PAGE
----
The full Code of Conduct is below, and can also be found on the Code of Conduct page of this website.

Code of Conduct

All attendees, speakers, sponsors, staff and volunteers at Museums Showoff events are required to agree with the following code of conduct.

The Quick Version

Museums Showoff is dedicated to providing a harassment-free experience for everyone, regardless of gender, gender identity and expression, age, sexual orientation, disability, neurotype, physical appearance, body size, race, ethnicity or religion (or lack thereof). We do not tolerate harassment of participants or venue staff in any form.

Participants violating these rules may be sanctioned or expelled from a show without a refund at the discretion of the organisers.

The Less Quick Version

Harassment includes, but is not limited to:

  • verbal comments that reinforce harmful power structures related to gender, gender identity and expression, age, sexual orientation, disability, neurotype, physical appearance, body size, race, ethnicity, religion.
  • gratuitous or inappropriate sexual images
  • deliberate misgendering or use of dead names
  • deliberate intimidation
  • stalking or following
  • harassing photography or recording
  • sustained disruption of shows or other events
  • inappropriate physical contact
  • invasion of personal space
  • unwelcome sexual attention
  • advocating for, or encouraging, any of the above.

Enforcement

Participants asked to stop any harassing behaviour are expected to comply immediately.

If a participant engages in harassing behaviour, Museums Showoff organisers may take any action they deem appropriate to keep the event a welcoming environment for all participants. This includes warning the offender or expulsion from the event with no refund.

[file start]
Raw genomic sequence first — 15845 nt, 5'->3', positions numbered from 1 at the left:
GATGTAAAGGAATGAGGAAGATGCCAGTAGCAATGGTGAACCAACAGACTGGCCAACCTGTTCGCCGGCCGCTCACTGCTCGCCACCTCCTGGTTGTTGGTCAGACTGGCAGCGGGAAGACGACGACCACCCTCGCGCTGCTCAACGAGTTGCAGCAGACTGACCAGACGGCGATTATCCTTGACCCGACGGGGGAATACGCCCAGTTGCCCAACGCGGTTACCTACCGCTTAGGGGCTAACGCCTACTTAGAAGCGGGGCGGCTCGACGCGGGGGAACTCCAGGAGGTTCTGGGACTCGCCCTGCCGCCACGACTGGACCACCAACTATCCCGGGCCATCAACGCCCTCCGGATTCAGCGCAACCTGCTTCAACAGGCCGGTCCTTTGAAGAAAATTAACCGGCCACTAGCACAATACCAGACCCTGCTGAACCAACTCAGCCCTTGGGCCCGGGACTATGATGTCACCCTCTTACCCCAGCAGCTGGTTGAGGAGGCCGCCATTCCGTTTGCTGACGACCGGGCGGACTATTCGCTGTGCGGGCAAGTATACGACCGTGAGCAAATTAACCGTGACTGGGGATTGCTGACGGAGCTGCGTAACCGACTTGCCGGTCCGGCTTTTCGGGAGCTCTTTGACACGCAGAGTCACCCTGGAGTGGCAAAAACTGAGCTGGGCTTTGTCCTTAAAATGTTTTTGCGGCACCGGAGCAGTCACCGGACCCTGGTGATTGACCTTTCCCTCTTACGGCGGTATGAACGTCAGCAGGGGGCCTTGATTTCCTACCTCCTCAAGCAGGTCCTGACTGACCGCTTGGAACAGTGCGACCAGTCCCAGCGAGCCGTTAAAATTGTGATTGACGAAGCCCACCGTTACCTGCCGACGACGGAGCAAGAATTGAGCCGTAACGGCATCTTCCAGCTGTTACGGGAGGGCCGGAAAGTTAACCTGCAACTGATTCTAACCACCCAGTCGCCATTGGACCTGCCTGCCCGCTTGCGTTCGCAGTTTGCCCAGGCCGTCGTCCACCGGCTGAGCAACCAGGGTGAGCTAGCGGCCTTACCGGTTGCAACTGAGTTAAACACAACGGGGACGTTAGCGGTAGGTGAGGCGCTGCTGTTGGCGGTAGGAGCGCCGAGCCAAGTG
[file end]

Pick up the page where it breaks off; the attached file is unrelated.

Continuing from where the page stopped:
Event organisers may take action to address anything designed to, or with the clear impact of, disrupting the event or making the environment hostile for any participants.

We expect participants to follow these rules at all event venues and event-related social activities.

Reporting

If you are being harassed, notice that someone else is being harassed, or have any other concerns, please contact a member of the Museums Showoff team.

The Museums Showoff team will be happy to help participants contact venue security or local law enforcement or otherwise assist those experiencing harassment to feel safe for the duration of the event. We value your attendance.

Sponsors / Funders

Sponsors and funders are subject to the anti-harassment policy.

Attribution

This code of conduct is based on the Conference Code of Conduct, JSConf EU and Admission Conference.

Museums Showoff at the Bloomsbury Theatre! June 10th

Do you like museums?

Do you want to hear intriguing insights, get the low down on amazing projects and get all the behind-the-scenes gossip?

Well, we’ve got the show for you!

Museums Showoff, the cabaret-style night for all those who work in and love museums, will be at the Bloomsbury Theatre on Tuesday 10 June where a stellar cast of museum talent will reveal what REALLY goes on in museums!